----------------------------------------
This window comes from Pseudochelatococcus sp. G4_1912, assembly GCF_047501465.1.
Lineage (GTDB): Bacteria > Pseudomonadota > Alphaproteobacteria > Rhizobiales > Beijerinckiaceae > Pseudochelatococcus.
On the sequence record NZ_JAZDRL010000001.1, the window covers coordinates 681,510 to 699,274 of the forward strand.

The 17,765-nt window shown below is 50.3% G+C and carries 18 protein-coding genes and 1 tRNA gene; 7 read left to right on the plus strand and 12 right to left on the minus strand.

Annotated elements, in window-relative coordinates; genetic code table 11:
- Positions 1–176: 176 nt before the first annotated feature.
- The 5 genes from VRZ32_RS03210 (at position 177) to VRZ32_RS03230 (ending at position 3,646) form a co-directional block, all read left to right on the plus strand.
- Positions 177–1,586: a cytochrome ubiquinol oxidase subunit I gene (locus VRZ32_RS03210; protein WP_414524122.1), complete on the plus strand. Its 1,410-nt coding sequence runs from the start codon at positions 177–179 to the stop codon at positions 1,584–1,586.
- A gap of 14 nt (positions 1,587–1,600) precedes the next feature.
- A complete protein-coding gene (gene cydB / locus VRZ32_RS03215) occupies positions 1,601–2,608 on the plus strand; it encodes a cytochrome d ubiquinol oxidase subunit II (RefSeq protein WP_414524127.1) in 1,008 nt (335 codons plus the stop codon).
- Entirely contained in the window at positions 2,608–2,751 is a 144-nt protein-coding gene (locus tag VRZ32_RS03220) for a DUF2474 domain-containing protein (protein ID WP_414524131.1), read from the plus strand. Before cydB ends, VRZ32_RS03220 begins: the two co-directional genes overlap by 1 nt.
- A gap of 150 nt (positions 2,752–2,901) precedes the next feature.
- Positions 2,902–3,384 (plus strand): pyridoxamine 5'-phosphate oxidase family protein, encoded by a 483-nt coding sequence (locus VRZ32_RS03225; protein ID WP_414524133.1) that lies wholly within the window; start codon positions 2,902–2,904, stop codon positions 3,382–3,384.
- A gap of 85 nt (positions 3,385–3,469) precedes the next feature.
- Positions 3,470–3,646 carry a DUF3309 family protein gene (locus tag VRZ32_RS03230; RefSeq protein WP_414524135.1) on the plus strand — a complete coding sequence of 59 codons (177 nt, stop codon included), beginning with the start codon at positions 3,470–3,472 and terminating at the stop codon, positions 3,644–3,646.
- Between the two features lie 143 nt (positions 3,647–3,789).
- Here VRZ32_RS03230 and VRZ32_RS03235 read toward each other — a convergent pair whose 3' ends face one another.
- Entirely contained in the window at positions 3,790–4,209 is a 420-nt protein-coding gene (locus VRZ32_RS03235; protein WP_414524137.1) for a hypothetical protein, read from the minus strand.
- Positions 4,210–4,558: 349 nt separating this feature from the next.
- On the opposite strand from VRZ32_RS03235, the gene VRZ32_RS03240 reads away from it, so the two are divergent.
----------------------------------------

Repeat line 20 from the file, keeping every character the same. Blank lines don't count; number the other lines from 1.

- On the opposite strand from VRZ32_RS03235, the gene VRZ32_RS03240 reads away from it, so the two are divergent.